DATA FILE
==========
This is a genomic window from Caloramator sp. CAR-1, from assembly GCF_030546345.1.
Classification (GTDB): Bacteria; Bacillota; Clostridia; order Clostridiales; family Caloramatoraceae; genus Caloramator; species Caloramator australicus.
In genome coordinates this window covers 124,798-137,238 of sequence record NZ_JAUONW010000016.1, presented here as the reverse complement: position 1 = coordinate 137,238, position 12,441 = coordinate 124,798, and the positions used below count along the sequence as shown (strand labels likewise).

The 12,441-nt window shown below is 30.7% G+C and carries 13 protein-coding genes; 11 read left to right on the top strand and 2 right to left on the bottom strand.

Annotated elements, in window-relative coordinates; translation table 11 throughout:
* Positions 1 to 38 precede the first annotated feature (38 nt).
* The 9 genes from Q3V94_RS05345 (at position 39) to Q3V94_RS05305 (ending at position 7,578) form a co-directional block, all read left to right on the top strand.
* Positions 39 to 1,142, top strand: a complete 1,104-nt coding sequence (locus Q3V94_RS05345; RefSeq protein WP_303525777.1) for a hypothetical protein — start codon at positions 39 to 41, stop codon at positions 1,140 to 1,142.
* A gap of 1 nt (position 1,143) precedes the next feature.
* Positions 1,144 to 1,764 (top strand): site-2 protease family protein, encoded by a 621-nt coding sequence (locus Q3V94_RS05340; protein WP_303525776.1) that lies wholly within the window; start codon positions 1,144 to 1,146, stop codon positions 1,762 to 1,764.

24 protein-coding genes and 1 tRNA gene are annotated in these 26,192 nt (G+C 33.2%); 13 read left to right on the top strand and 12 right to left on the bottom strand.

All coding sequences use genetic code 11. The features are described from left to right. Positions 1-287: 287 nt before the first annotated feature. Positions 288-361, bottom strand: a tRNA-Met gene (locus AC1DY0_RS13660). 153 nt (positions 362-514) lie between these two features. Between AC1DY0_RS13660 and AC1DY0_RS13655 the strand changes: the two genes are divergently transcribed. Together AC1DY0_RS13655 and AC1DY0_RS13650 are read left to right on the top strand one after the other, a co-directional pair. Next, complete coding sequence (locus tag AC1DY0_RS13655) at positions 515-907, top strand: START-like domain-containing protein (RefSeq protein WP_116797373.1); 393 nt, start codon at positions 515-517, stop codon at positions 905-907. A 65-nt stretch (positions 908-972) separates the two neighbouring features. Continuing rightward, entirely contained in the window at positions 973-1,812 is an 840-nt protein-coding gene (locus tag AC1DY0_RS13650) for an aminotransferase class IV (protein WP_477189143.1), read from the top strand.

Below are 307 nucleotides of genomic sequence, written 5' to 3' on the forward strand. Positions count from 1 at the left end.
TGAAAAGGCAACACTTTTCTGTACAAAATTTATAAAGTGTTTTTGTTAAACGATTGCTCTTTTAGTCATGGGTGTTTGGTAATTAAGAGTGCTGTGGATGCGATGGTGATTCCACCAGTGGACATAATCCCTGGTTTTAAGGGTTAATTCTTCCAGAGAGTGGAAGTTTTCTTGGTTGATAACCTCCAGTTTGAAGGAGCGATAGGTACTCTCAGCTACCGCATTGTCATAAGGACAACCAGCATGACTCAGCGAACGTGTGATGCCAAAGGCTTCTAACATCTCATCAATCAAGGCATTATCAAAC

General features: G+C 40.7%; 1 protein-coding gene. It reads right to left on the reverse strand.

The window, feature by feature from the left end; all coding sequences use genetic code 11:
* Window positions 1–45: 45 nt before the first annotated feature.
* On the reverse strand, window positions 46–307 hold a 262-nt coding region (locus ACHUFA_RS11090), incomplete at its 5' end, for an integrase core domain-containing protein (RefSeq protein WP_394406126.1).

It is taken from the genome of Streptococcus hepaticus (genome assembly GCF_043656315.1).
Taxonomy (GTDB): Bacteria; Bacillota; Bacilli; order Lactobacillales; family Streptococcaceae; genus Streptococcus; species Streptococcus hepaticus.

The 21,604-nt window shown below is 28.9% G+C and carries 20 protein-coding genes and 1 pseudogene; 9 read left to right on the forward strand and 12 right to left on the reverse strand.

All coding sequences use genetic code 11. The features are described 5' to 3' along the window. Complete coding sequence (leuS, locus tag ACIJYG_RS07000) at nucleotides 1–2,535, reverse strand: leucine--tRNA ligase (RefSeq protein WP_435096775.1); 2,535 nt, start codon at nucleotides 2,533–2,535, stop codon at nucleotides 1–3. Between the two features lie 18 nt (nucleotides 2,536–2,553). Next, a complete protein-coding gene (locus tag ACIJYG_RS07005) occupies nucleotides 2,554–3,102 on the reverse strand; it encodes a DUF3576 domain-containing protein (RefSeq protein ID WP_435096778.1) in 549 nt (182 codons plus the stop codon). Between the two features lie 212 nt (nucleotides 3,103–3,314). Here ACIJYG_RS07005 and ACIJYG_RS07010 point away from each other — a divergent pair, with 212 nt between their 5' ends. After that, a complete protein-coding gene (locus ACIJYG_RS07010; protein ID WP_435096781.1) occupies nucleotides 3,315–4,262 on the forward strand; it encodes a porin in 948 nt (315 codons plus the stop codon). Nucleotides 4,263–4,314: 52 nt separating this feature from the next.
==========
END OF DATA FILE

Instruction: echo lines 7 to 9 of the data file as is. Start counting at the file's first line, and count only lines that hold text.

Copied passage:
* The 9 genes from Q3V94_RS05345 (at position 39) to Q3V94_RS05305 (ending at position 7,578) form a co-directional block, all read left to right on the top strand.
* Positions 39 to 1,142, top strand: a complete 1,104-nt coding sequence (locus Q3V94_RS05345; RefSeq protein WP_303525777.1) for a hypothetical protein — start codon at positions 39 to 41, stop codon at positions 1,140 to 1,142.
* A gap of 1 nt (position 1,143) precedes the next feature.